Capriles rallies Venezuelans to challenge Chavez

Hundreds of thousands of Venezuelans flooded downtown Caracas on Sunday to support opposition candidate Henrique Capriles in the biggest rally to date of his campaign to unseat cancer-stricken socialist President Hugo Chavez.

The athletic 39-year-old walked and jogged 10 km (6.2 miles) in the company of supporters to register his candidacy with electoral authorities, burnishing his image of physical fitness in contrast to the convalescing Chavez.

Capriles hopes to replace Chavez’s state-driven socialism with a Brazil-style balance between free enterprise and social programs, and promises an end to the sectarian polarization of Chavez’s 13-year rule.

“On October 7th we will decide not between two men but between two different ways of life,” Capriles intoned from a stage set up before a plaza jam-packed with sympathizers before entering the election’s council.

“Today I’m the candidate because the people have decided, but on October 7th I’ll be the next president of all Venezuelans,” said Capriles, saying one million people had turned out.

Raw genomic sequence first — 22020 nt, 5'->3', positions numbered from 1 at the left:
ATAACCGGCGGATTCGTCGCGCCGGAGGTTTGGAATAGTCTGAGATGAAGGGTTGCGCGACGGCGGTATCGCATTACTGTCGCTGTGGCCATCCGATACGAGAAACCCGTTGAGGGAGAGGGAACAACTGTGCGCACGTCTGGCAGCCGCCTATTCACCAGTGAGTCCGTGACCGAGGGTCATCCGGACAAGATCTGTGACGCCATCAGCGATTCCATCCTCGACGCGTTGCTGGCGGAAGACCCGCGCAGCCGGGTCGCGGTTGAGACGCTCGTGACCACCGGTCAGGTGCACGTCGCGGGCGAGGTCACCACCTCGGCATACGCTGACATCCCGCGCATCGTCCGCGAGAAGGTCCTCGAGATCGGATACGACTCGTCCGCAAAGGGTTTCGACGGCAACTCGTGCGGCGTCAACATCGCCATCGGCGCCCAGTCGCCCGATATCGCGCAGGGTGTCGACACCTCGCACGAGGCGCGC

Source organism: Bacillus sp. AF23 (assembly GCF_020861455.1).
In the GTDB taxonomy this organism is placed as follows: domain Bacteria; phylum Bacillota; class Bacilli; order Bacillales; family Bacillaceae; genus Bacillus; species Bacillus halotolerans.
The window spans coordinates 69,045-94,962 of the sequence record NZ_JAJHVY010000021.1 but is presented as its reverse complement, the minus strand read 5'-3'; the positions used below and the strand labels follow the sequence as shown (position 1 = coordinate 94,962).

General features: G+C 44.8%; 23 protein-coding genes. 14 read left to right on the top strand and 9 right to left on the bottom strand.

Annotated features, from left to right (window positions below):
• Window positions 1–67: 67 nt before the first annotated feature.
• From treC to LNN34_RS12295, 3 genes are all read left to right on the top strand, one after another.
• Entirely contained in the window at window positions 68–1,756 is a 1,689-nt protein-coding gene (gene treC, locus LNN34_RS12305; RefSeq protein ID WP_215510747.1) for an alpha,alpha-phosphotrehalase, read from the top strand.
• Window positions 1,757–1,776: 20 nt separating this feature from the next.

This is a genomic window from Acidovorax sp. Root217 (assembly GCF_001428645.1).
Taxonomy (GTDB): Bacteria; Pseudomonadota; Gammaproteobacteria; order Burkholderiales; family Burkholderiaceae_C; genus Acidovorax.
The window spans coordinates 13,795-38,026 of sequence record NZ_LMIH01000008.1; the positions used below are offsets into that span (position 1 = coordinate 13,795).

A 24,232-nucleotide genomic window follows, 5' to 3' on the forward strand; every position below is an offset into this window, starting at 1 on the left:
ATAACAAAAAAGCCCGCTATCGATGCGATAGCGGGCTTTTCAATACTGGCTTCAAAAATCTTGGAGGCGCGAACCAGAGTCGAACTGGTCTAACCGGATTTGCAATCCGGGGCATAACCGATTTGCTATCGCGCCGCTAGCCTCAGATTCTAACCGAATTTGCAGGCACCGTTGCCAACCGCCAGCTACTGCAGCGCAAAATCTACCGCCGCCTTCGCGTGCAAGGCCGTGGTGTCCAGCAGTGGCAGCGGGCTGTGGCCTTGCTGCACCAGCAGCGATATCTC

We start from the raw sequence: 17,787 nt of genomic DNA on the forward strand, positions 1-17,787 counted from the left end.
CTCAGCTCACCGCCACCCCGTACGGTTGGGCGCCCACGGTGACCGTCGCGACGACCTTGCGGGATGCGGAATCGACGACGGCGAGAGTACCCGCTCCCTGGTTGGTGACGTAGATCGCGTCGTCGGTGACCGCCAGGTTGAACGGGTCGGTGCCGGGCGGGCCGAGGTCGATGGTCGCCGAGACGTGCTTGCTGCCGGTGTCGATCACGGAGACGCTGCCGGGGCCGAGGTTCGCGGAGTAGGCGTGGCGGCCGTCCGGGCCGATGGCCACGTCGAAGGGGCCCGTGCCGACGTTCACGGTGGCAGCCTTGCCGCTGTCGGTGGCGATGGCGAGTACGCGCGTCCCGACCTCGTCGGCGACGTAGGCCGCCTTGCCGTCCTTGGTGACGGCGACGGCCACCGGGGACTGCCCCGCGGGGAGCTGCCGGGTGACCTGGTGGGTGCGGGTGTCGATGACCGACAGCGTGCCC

During his speech he looked up to address a group of people in a nearby government office tower that has been used to house Venezuelans who lost homes in floods – a problem that plagued Chavez for months and spurred a major home-building campaign.

“You’re going to get out of there and move into a home, God bless you and your family,” he shouted.

The event marked a shift toward high-profile rallies to galvanize supporters after a months-long house-to-house tour of the OPEC nation in which he sought to win over new sympathizers ahead of the October 7 vote.

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3 killed in shooting near Auburn University

A gunman opened fire during a fight at a party at an apartment complex near Auburn University, killing three people, including two former school football players, authorities said Sunday. Three other people were injured, with one in critical condition with a gunshot wound to the head.

Auburn Police Chief Tommy Dawson said during a news conference that current football player Eric Mack was among those wounded and was being treated at a hospital. Authorities were searching for the accused shooter, who had been charged with capital murder.